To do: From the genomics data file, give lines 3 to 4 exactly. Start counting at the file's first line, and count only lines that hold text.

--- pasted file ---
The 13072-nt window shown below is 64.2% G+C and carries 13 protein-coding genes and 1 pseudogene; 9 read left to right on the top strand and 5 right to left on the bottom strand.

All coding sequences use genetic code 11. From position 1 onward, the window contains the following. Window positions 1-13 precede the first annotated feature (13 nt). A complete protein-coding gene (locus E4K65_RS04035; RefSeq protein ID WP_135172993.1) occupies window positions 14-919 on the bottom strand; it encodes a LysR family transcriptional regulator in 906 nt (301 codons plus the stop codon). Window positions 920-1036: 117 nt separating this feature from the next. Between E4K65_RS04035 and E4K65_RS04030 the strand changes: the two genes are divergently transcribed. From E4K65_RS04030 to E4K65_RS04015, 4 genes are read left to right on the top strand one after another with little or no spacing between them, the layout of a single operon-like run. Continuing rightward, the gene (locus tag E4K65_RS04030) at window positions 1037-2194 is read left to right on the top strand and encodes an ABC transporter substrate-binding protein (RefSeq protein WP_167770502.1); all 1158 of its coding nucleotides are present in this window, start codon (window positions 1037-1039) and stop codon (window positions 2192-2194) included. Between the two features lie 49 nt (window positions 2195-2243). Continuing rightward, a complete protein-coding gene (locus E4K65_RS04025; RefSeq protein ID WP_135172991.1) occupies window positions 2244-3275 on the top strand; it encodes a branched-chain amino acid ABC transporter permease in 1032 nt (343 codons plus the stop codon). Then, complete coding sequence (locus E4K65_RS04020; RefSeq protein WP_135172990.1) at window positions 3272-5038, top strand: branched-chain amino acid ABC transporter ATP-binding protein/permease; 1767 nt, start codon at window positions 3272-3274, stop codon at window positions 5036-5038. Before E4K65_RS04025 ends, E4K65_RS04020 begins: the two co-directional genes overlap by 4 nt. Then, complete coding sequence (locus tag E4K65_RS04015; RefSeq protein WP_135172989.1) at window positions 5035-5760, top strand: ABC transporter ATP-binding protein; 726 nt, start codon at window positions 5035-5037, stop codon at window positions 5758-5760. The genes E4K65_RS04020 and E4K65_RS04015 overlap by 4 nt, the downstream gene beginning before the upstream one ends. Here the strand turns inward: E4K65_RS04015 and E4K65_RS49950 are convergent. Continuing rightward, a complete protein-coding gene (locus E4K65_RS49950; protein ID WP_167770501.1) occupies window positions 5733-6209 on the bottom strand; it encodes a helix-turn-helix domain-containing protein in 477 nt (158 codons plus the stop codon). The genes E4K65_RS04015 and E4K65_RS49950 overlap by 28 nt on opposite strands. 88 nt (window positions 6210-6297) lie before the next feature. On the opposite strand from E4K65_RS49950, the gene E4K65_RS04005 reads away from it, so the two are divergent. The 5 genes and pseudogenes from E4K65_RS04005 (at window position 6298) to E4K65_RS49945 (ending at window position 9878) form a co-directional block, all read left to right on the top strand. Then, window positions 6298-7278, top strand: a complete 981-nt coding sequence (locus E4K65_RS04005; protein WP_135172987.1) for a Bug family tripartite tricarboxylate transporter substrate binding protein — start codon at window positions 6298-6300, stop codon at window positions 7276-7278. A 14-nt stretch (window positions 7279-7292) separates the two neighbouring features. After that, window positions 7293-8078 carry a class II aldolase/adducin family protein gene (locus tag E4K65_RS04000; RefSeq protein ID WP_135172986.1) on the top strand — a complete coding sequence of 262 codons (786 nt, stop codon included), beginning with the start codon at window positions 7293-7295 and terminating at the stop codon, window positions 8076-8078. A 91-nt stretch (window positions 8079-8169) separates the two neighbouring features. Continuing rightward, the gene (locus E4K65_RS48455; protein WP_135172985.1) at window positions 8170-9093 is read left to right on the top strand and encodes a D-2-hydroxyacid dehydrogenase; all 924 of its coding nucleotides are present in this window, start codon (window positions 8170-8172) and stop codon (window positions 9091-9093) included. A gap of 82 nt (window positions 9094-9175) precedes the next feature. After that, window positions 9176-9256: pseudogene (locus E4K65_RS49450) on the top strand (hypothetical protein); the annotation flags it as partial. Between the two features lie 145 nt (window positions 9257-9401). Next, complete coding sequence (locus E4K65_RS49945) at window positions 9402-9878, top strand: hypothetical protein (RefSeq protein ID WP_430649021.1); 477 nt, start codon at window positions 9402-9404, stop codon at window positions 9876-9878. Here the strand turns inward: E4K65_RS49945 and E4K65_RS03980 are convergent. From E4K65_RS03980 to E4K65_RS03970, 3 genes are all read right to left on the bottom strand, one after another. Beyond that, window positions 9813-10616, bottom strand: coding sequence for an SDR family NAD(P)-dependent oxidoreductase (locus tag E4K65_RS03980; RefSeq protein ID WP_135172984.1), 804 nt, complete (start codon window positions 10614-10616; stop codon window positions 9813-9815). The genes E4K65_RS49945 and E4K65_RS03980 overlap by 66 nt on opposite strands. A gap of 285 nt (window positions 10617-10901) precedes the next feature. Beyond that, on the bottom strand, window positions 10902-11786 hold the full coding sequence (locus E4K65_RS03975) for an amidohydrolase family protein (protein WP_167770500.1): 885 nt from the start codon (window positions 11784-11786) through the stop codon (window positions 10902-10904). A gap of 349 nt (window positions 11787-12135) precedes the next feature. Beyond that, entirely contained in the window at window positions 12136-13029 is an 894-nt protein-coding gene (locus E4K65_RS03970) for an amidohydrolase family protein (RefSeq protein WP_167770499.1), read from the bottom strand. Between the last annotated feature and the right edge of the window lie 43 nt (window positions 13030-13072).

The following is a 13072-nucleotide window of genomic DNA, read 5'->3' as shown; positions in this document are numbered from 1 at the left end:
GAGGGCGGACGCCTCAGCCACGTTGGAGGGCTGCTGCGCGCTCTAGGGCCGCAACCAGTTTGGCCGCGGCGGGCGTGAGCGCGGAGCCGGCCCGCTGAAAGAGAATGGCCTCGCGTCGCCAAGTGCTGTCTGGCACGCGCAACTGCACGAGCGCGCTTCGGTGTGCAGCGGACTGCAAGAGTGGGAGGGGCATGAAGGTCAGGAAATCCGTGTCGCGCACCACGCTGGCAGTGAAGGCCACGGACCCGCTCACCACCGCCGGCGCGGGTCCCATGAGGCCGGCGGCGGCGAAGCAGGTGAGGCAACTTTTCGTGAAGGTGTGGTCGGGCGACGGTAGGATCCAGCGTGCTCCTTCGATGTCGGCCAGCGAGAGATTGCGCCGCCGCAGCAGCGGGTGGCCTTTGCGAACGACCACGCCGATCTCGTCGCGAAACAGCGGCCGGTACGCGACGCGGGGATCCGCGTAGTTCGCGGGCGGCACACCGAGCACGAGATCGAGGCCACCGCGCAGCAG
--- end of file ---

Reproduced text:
The following is a 13072-nucleotide window of genomic DNA, read 5'->3' as shown; positions in this document are numbered from 1 at the left end:
GAGGGCGGACGCCTCAGCCACGTTGGAGGGCTGCTGCGCGCTCTAGGGCCGCAACCAGTTTGGCCGCGGCGGGCGTGAGCGCGGAGCCGGCCCGCTGAAAGAGAATGGCCTCGCGTCGCCAAGTGCTGTCTGGCACGCGCAACTGCACGAGCGCGCTTCGGTGTGCAGCGGACTGCAAGAGTGGGAGGGGCATGAAGGTCAGGAAATCCGTGTCGCGCACCACGCTGGCAGTGAAGGCCACGGACCCGCTCACCACCGCCGGCGCGGGTCCCATGAGGCCGGCGGCGGCGAAGCAGGTGAGGCAACTTTTCGTGAAGGTGTGGTCGGGCGACGGTAGGATCCAGCGTGCTCCTTCGATGTCGGCCAGCGAGAGATTGCGCCGCCGCAGCAGCGGGTGGCCTTTGCGAACGACCACGCCGATCTCGTCGCGAAACAGCGGCCGGTACGCGACGCGGGGATCCGCGTAGTTCGCGGGCGGCACACCGAGCACGAGATCGAGGCCACCGCGCAGCAG